The most important factors that matter most in nutrition plans are the total calories, and the macros. Many bodybuilders are continually evolving their calorie intake and macros, as well as other variables, to determine what is the best plan that their body will react favorably to.
Finding the perfect nutrition plan for your body will take a lot of trial and error. A good nutrition plan will be tweaked over time because as you building muscle and are getting bigger, your calorie and protein needs will change.
Your body will take some time to adapt to a new food regiment so it’s important not to change things too soon. It’s important to be able to assess how your body is reacting to a nutrition plan before you switch it up.
Before you can come up with a nutrition plan to begin with, you need to know where you are at. It’s important to find an accurate way to track your weight and body fat percentage. Weight alone will not tell you how you are doing and neither will the body fat percentage, but when these 2 are combined it will give you a relatively accurate way to track your fat mass and lean body mass.
If you are not able to monitor your progress it will be hard to make adjustments to your accurate nutrition plan because it will be difficult to know if the weight you gain is from muscle or fat. Tracking your progress with pictures will allow you to see how you are doing if you are not able to calculate your body fat percentage, although this will be very subjective.
Start With your Calories
When designing your nutrition plan a good place to start would be to figure out how many total calories you will be aiming for each day. You can go here for a calorie calculator that can help determine your daily maintenance calories. You can use this number as the bare minimum calories you would need so you don’t start to lose weight.
To gain weight you would need to be above your maintenance calories. A good estimate that is sometimes used as a starting point is 20 calories per pound of bodyweight. So for example if you weigh 200 pounds, you would want to start with 4,000 calories.
If you don’t see your weight going up quick enough after a few weeks you can up the calories. On the flip side, if you are putting on too much fat, you can reduce the calories a bit.
Everybody’s body reacts differently so accurately tracking your calories and your progress will allow you to see what will work best for your body.
Check out some great apps that can help you track your foods.
Get The Right Amount of Protein
The amount of protein you consume each day is almost as important as the amount of calories you eat. Protein is the building block of muscle so without enough of it, gaining muscle will be very difficult. Most people who are looking to gain muscle should be shooting to eat about 1-1.5 grams of protein per pound of bodyweight per day (although some top pros get even more protein than that.)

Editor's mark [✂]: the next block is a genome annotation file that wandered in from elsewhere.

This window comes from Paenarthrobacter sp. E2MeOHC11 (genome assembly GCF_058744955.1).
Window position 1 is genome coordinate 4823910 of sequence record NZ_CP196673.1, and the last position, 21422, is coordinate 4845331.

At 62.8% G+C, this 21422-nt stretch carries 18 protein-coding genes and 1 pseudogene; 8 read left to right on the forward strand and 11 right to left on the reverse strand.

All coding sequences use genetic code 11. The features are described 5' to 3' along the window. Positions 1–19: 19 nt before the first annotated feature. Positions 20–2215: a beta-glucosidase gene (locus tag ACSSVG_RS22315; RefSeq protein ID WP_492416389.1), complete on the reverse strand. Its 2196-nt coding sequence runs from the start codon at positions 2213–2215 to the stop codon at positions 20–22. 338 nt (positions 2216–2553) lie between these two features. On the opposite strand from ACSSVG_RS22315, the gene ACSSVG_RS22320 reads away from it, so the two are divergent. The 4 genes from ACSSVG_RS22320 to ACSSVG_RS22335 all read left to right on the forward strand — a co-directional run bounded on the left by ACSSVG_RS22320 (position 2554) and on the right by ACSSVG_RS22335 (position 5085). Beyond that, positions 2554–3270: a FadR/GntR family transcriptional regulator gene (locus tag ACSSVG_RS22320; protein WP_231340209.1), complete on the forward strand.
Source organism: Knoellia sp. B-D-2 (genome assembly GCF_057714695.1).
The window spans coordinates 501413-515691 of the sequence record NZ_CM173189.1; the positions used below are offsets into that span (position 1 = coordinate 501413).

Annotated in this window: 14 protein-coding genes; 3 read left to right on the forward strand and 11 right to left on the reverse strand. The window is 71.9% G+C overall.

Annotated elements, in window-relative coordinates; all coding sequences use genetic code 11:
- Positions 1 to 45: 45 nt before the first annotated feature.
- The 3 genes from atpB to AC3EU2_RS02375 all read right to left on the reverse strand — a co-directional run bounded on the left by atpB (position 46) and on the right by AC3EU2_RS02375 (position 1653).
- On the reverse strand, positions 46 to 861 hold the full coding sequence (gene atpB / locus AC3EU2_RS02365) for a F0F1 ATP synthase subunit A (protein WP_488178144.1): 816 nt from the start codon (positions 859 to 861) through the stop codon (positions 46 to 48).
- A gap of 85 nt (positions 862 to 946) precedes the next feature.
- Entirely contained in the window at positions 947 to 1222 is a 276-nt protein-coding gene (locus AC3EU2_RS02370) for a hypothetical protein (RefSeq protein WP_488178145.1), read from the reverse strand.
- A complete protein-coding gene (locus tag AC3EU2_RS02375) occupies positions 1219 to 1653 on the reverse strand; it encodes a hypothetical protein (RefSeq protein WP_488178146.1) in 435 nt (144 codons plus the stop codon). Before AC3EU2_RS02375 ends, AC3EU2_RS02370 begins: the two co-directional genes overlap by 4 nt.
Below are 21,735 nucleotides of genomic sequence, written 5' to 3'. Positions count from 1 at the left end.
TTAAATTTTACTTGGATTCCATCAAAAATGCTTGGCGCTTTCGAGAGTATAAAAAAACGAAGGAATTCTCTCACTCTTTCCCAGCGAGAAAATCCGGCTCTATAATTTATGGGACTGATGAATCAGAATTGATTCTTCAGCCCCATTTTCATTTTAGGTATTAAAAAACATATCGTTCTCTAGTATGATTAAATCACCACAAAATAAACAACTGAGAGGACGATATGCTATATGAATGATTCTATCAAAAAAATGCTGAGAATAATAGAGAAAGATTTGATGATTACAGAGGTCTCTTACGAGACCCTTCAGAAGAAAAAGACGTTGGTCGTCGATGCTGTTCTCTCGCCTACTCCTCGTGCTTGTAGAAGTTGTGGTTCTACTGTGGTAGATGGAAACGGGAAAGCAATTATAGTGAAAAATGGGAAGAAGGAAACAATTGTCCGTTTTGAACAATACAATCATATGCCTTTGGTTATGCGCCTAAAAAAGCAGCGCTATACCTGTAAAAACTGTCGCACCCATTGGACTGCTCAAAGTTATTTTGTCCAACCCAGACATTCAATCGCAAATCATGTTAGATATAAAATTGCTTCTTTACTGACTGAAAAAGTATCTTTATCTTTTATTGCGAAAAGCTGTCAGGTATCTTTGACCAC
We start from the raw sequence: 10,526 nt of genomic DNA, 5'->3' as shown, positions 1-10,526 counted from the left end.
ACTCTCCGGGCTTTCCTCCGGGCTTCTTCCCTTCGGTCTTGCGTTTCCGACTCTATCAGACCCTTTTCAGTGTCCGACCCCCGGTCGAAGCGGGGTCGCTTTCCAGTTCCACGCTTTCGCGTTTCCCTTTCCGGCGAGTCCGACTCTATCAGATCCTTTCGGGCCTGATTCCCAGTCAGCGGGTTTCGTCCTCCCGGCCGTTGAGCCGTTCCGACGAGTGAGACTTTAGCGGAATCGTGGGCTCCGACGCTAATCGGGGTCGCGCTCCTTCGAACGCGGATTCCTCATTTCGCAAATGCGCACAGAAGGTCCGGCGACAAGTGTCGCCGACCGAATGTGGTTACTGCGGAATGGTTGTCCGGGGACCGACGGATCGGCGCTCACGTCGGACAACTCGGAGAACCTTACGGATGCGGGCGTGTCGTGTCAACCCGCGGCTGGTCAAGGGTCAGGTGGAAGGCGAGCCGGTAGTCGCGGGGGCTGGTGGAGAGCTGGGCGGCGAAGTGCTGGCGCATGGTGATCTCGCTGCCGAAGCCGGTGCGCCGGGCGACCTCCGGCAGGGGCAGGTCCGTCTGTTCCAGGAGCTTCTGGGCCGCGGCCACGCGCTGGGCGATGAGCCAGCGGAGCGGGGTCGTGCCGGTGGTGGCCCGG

For example a 200 pound person, should get between 200-300 grams of protein per day. This breaks down to around 33 – 50 grams of protein per meal based if you are eating 6 meals per day.
Eat Your Carbs
Carbohydrates are also a very important part for the muscle building process. I have seen a lot of people focus on protein and neglect the carbs and wonder why they aren’t packing on the size. Carbohydrates should be where the majority of your calories come from when you are bulking up.
A good initial estimate for daily carb intake is around 2-3 grams of carbohydrates per pound of bodyweight. So that 200 pound person should be aiming for 400- 600 grams of carbs per day.
At first, I would recommend the lower end of that estimation and then if you are still having trouble packing on the pounds then increase the amount you eat.
In general slow-burning carbs like quinoa and oatmeal are a good to start with your carb intake since this will raise glycogen levels, which increases your stored energy.
The exception to this would be your morning meal and your post workout meal. This is when you want starchy simple carbs because they will raise your insulin levels and help your body to absorb nutrients like protein. Dextrose is a good carb for raising insulin levels.
If you are still having a hard time gaining weight you can replace some of the slow burring carbs with some simple quick burning carbs. Jay Cutler is someone who opts for more simple carbs because his weight drops when he eats too many complex carbs.
Don’t Forget the Fat
The rest of your calories should be coming from fats. Fats should not be neglected and are an important part of the muscle building process.
Saturated fat and cholesterol help with raising testosterone levels, so you don’t want to get too low with your fat intake.
Protein and carbs both have 4 calories per gram and fat has 9. So if you are eating 300 grams of protein and 350 grams of carbs, the calorie total so far would be 2,600. This means if you are shooting for 4,000 calories the remaining calories would be 1,400 calories. This equates to 156 grams of fat and a macro ratio of 30% protein, 35% carbs and 35% fat.
The macros may seem a little off when using this method to calculate your daily requirements but remember, this is only a starting place for your diet. The protein you consume will be pretty constant, so you will need to play with the amounts of carbs and fats that you eat to see what macros will work best for your body.